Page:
In his first in-person press conference in more than months, Gov. Tom Wolf was asked about the highly charged issue involving a state lawmaker’s positive test for the coronavirus.
On Friday, Wolf was asked about the controversy surrounding Rep. Andrew Lewis, a Dauphin County Republican. Lewis said he tested positive May 20 and disclosed it to the public Wednesday. He said he followed his caucus’ policy by notifying House human resources, and he said he followed the Department of Health protocols.
Enraged House Democrats slammed House Republican leaders for their handling of the issue, saying they felt they were kept in the dark. They also resented learning of the news a full week after Lewis went to the House HR office. The scorching debate brought national attention to Pennsylvania’s Legislature.
When asked, Wolf didn’t wade too deeply into the controversy or offer any critical remarks about how the situation was handled.
“I don’t even know exactly what happened but I can see why members of the General Assembly would be concerned,” Wolf said.
The governor was then asked if he would immediately and publicly disclose if he tests positive for the coronavirus. “Yes,” Wolf said, simply.
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Health Secretary Dr. Rachel Levine, who also participated in the press conference, was asked about the situation. Levine cited state rules governing privacy and said she couldn’t discuss Lewis’ case specifically.
Levine was later asked if all co-workers would need to be notified about an employee’s positive COVID-19 diagnosis. Speaking generally, Levine said that individual’s employer wouldn’t have to notify every co-worker.
Employers will typically talk with the infected individual and reach out to other co-workers in close contact, Levine said.
“They will identify who close contacts are and they’ll ask close contacts to quarantine,” Levine said. “They don’t necessarily, I mean they can if they want to, but they do not necessarily have to … close a large business because one person tested positive.”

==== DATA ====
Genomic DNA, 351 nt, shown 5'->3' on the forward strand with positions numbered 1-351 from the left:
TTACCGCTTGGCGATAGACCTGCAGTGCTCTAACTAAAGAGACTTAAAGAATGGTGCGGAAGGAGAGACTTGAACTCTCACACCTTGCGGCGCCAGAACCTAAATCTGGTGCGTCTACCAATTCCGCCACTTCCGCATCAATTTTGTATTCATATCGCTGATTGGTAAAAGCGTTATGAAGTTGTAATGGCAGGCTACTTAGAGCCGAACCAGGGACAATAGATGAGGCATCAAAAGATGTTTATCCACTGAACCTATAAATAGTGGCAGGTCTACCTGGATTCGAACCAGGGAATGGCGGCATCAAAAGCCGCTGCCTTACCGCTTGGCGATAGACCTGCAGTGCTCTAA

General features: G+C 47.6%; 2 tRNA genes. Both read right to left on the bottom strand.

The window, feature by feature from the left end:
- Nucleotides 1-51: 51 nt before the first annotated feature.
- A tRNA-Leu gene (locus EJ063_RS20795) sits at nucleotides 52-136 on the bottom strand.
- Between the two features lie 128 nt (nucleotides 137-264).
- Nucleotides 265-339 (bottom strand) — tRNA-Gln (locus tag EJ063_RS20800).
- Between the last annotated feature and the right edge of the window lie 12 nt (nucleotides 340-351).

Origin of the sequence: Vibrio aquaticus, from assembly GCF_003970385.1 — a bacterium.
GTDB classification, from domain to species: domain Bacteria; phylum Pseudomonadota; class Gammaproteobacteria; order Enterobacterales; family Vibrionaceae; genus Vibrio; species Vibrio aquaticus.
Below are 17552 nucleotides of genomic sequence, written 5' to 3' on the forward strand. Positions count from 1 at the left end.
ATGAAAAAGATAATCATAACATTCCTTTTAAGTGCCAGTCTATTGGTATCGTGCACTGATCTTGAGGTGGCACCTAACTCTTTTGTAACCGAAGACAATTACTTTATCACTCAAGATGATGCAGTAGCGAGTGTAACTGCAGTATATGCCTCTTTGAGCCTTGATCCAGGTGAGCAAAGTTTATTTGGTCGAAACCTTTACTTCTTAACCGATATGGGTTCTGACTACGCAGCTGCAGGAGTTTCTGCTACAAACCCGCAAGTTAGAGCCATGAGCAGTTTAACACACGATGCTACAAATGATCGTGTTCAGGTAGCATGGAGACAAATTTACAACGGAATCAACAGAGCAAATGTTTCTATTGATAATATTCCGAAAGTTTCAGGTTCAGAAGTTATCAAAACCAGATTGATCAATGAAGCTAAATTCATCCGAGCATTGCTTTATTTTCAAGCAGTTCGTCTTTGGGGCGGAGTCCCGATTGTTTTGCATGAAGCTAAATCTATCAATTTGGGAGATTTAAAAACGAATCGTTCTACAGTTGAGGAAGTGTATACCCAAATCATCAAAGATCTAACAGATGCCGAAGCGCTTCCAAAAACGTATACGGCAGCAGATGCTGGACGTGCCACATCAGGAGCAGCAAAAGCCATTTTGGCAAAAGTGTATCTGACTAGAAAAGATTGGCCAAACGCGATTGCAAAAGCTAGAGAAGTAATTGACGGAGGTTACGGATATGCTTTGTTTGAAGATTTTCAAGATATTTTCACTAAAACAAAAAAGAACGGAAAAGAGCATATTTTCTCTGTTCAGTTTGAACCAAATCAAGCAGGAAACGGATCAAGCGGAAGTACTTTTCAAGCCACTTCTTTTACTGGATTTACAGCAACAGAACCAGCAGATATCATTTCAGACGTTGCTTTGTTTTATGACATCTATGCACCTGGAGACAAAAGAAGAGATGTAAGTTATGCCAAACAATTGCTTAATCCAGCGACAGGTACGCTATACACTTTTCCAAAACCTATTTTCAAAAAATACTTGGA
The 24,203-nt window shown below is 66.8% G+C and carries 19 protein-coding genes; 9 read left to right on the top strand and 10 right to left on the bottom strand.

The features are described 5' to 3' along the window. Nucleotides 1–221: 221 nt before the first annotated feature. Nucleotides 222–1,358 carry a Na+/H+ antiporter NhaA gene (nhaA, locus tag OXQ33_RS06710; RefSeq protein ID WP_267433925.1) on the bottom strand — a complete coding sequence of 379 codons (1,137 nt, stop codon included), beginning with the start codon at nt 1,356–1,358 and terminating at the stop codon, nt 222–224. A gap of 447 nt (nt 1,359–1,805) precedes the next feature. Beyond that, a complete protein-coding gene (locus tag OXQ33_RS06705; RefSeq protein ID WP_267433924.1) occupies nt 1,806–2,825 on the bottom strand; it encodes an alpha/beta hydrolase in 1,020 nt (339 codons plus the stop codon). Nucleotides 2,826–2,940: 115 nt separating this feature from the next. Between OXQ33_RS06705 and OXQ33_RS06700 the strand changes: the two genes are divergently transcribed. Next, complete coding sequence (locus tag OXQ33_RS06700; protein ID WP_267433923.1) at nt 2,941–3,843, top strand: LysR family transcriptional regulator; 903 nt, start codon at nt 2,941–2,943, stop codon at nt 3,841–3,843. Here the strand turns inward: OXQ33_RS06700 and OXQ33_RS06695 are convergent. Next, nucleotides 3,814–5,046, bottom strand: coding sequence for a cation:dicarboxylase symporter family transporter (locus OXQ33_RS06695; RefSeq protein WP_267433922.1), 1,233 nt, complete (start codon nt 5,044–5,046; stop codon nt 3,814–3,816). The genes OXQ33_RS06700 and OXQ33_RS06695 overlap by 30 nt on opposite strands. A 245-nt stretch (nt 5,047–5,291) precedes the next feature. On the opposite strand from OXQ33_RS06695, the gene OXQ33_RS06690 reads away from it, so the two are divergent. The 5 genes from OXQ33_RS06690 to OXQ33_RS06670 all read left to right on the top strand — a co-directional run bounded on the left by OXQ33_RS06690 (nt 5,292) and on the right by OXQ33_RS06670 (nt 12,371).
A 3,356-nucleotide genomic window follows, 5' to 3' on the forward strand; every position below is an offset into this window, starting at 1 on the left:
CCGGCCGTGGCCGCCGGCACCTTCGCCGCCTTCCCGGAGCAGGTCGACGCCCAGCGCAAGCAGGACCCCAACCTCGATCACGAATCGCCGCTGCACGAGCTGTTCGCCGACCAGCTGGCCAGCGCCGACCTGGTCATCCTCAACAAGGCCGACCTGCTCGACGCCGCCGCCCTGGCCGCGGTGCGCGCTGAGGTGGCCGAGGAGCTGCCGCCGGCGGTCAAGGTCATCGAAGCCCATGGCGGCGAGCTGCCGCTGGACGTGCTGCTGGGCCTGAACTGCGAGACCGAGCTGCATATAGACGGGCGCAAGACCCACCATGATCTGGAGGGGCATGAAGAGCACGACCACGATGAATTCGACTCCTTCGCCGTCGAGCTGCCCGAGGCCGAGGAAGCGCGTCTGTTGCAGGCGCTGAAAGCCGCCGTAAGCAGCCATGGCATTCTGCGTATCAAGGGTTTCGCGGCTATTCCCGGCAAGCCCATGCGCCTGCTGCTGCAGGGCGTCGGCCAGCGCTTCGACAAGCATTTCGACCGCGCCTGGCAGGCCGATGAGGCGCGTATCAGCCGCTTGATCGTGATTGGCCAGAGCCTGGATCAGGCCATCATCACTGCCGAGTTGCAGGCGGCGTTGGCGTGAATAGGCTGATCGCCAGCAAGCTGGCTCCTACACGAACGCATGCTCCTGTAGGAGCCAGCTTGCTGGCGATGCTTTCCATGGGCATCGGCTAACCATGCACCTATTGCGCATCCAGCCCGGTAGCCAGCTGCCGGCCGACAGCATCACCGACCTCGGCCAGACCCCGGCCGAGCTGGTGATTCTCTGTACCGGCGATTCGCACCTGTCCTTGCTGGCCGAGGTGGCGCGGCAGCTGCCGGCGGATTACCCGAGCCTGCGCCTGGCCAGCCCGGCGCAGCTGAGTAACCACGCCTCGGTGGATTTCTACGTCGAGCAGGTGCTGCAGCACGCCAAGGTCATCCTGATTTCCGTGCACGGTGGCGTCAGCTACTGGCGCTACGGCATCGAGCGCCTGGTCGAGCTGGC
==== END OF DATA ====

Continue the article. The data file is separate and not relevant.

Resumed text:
“Not everybody was in close contact,” Levine added. “So close contacts will be notified and then asked to quarantine, and all that is done confidentially.”
Some Democratic lawmakers, notably state Rep. Brian Sims, D-Philadelphia, fumed over what they viewed as the improper disclosure. A few Democratic lawmakers demanded resignations and even criminal investigations. Pennsylvania Attorney General Josh Shapiro said he understood the frustration of lawmakers but said there would be no investigation.
House Speaker Mike Turzai, R-Allegheny, said he wasn’t informed about Lewis’ test results. On Thursday, Turzai said he’d immediately disclose if he tested positive and asked others to do the same.
In the wake of the heated debate, state lawmakers are crafting policies on handling future cases.
House Republican spokesman Mike Straub said the chamber’s bipartisan management committee agreed to develop a shared policy that would apply to both the GOP and Democratic caucuses.
Senate President Pro Tempore Joe Scarnati, R-Jefferson County, indicated the Senate is discussing possible COVID-19-related rule changes and will be watching to see what the House does.
Lewis, 33, said he is fully recovered from his bout with the virus. He said he developed mild flu-like symptoms around May 14, the last day he was at the Capitol for a three-hour span. Lewis said he followed House protocols.
“It was a textbook case of notifying the people I needed to notify,” Lewis told PennLive Thursday. “It’s very disappointing to see that there’s any thought that somehow there was an intentional not letting them know on a partisan basis. For me, it had nothing to do with politics whatsoever.”
While the furor has subsided somewhat, some remain unsatisfied.
Sen. Anthony Williams, D-Philadelphia, sent a letter to Scarnati requesting Senate rules changes to better protect staff and members in that chamber. He also urged COVID-19 disclosure rules apply to state employees who frequent the Capitol.
State Rep. Todd Stephens, a Montgomery County Republican, said on Twitter he first learned of his fellow GOP lawmaker’s diagnosis from House Democrats.
He added, “I would publicly disclose immediately if I learned I was COVID positive.”
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